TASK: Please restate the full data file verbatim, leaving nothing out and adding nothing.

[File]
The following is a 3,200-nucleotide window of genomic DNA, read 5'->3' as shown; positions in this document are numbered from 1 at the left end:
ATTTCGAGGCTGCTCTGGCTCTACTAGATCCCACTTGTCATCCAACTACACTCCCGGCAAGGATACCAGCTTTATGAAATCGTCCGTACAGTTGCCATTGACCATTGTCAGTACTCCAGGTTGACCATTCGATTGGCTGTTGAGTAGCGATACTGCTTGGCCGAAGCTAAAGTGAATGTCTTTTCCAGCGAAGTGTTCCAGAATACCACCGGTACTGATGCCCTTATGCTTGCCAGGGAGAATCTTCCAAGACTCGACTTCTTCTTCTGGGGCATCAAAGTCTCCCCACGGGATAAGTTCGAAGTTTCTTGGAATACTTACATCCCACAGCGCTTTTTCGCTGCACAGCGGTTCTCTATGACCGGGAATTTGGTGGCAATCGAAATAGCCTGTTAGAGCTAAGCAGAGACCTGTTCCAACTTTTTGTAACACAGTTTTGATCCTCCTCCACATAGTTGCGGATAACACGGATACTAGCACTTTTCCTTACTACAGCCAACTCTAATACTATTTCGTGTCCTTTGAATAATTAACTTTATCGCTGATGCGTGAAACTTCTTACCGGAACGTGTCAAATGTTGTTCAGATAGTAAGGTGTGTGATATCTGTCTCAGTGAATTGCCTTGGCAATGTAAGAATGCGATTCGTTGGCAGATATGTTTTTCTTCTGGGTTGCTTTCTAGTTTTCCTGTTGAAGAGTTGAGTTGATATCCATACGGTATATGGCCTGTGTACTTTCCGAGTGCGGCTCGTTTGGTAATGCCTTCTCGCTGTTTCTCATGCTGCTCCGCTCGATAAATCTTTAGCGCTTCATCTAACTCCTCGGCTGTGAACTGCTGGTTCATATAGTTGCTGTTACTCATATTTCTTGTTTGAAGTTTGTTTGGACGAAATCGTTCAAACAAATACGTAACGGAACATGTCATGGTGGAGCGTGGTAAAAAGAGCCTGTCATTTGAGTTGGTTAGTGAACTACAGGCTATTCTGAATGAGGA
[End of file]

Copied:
The following is a 3,200-nucleotide window of genomic DNA, read 5'->3' as shown; positions in this document are numbered from 1 at the left end:
ATTTCGAGGCTGCTCTGGCTCTACTAGATCCCACTTGTCATCCAACTACACTCCCGGCAAGGATACCAGCTTTATGAAATCGTCCGTACAGTTGCCATTGACCATTGTCAGTACTCCAGGTTGACCATTCGATTGGCTGTTGAGTAGCGATACTGCTTGGCCGAAGCTAAAGTGAATGTCTTTTCCAGCGAAGTGTTCCAGAATACCACCGGTACTGATGCCCTTATGCTTGCCAGGGAGAATCTTCCAAGACTCGACTTCTTCTTCTGGGGCATCAAAGTCTCCCCACGGGATAAGTTCGAAGTTTCTTGGAATACTTACATCCCACAGCGCTTTTTCGCTGCACAGCGGTTCTCTATGACCGGGAATTTGGTGGCAATCGAAATAGCCTGTTAGAGCTAAGCAGAGACCTGTTCCAACTTTTTGTAACACAGTTTTGATCCTCCTCCACATAGTTGCGGATAACACGGATACTAGCACTTTTCCTTACTACAGCCAACTCTAATACTATTTCGTGTCCTTTGAATAATTAACTTTATCGCTGATGCGTGAAACTTCTTACCGGAACGTGTCAAATGTTGTTCAGATAGTAAGGTGTGTGATATCTGTCTCAGTGAATTGCCTTGGCAATGTAAGAATGCGATTCGTTGGCAGATATGTTTTTCTTCTGGGTTGCTTTCTAGTTTTCCTGTTGAAGAGTTGAGTTGATATCCATACGGTATATGGCCTGTGTACTTTCCGAGTGCGGCTCGTTTGGTAATGCCTTCTCGCTGTTTCTCATGCTGCTCCGCTCGATAAATCTTTAGCGCTTCATCTAACTCCTCGGCTGTGAACTGCTGGTTCATATAGTTGCTGTTACTCATATTTCTTGTTTGAAGTTTGTTTGGACGAAATCGTTCAAACAAATACGTAACGGAACATGTCATGGTGGAGCGTGGTAAAAAGAGCCTGTCATTTGAGTTGGTTAGTGAACTACAGGCTATTCTGAATGAGGA